Living honestly in a dishonest world

We’ve all heard the term “keep your friends close and your enemies closer”.

How many people actually do this? This creates three very distinct dilemmas for me.

Firstly, if everyone of your friends thought like that, who’s to say that YOU are even a friend of that person? This then becomes confusing as to who’s who within a friendship circle.

Secondly, you need to continually lie to that person (or those people) to maintain the disguise of friendship, yet this has become, for most of society, an expected and accepted form of “normalised” behaviour.

Thirdly, once found out that you lied (and you will be found out) this absolutely kills trust!

Unfortunately this seemingly innocent act of lieing has become so widely used by society that lieing is now accepted by most as normalised behaviour. If a lie saves someone from embarrassment or being found wrong, hurting someone’s feelings or even disliking something or someone, we lie.

We see it every day in the media from news readers for ratings, right through to politicians for votes. Lieing has become such a part of human interaction now that we live in a fake world where only the liars succeed (the fake it until you make it types) and the people who question everything, only believing in the truth, get shunned, usually by the people who’s feelings always get hurt by the truth.

Now, opinions aside, from a mental health standpoint. Every time we lie we think no one is getting hurt right? WRONG! Every time we lie we are hurting ourselves by suppressing in our brains the knowledge that we just did a despicable act. And despite what you may think, your brain won’t forget this, so two things will happen here.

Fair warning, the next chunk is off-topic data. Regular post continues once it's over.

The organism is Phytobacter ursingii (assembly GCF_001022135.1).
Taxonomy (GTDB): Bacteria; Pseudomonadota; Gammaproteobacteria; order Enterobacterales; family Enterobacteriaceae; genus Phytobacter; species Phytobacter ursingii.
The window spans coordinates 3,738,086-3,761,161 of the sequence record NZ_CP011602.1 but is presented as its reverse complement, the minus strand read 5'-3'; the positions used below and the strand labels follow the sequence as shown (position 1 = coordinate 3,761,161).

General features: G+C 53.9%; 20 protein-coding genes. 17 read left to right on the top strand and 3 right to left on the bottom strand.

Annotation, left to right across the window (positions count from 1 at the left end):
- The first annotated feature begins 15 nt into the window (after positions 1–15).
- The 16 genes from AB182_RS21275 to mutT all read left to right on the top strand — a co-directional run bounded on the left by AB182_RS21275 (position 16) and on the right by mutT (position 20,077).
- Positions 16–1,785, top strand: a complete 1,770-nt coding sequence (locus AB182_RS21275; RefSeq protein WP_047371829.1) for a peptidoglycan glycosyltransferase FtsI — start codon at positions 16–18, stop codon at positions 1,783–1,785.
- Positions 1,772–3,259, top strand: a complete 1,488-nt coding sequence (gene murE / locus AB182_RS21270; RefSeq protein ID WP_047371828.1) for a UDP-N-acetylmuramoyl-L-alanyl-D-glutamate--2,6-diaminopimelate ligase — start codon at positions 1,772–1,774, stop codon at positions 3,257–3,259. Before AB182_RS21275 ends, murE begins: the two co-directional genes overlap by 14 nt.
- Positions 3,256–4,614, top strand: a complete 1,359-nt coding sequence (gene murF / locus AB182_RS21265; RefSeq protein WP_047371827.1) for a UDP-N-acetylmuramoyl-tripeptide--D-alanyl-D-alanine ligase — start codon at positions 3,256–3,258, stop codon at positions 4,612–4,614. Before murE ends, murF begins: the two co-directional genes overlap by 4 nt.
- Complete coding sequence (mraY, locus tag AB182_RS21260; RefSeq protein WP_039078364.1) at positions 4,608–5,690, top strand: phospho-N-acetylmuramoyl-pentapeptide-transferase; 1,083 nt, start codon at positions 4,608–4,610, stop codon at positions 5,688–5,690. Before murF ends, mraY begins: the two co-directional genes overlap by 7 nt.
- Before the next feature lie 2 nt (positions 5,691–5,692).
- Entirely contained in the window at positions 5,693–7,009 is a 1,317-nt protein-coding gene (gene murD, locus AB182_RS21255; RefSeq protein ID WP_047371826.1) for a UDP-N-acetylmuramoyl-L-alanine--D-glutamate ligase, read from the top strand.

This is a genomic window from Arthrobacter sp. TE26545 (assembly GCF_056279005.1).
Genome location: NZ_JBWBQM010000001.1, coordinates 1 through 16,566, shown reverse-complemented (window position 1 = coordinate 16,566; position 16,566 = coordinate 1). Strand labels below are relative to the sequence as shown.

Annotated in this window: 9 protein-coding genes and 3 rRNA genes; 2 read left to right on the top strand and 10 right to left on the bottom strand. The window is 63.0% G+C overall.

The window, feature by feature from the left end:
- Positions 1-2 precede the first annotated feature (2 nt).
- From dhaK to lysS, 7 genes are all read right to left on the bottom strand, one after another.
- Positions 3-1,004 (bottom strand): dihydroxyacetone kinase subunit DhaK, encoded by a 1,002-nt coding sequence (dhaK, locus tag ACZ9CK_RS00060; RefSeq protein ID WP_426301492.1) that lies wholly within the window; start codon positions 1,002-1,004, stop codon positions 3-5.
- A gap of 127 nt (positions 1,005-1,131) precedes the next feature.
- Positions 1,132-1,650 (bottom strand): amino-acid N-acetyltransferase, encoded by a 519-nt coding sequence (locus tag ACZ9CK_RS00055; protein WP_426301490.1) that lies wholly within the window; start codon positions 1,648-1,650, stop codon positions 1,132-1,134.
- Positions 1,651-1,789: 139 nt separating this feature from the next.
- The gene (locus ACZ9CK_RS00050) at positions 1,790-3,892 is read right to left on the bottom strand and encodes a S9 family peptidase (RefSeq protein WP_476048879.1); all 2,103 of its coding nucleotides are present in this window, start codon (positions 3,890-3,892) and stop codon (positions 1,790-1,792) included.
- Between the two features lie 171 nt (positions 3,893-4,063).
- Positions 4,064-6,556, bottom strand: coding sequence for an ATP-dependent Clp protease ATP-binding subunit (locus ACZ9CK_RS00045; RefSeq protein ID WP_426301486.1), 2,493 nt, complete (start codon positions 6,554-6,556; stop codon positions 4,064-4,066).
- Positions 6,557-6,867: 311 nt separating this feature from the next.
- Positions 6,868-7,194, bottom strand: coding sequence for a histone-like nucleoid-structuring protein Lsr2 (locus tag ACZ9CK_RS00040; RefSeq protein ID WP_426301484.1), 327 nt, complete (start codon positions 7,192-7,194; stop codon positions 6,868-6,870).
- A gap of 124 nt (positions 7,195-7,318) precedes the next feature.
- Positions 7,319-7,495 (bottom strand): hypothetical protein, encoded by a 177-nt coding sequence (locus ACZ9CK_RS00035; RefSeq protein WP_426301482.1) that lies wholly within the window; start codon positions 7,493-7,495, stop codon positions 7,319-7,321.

You will slowly, over time turn into the liar you aspire to be (and yes, your friends and colleagues will figure you out to be a liar, it’s not that hard, and you will no longer know if you are the friend or the enemy), or you will have a continuous struggle with your brain over the fact that you are a liar and you may very well succumb to a mental illness.

But don’t despair, there are things we can do to keep our mental health in check and on balance! The first being (and this is a no brainer). Be truthful, firstly to yourself and then to others around you.

If people get hurt by the truth then that is a perfectly normal emotion that the affected person needs to learn to deal with.

As the person sending that truth, maybe it would also help the affected person to understand the truth if it was not delivered harshly, and if the time was taken to explain it to them along with the reassurance that you aren’t picking on the person or that you don’t hate them, you would just rather not lie to them.

You would be surprised at how well people begin to respond positively when you are honest and remove an abrupt scalding tone of “you’re wrong” and replace it with “ I’m not sure that is correct, and here are the reasons why”. Most people don’t care if they’re wrong, as long as they are shown why and even learn the truth about it, this honesty will also help to build trust.

Hate, hurt, pain, anguish, despair, heartache, these are all perfectly normal emotions to be felt and shouldn’t be covered up by lies to save anyone’s feelings.

We need to be able to feel these emotions from time to time to grow to be fully functional able minded adults who are able to manage, and conquer our emotional state.

Honesty may not be the best policy in business and politics, but if we hope to live a life of good mental health we need to stop lying to ourselves.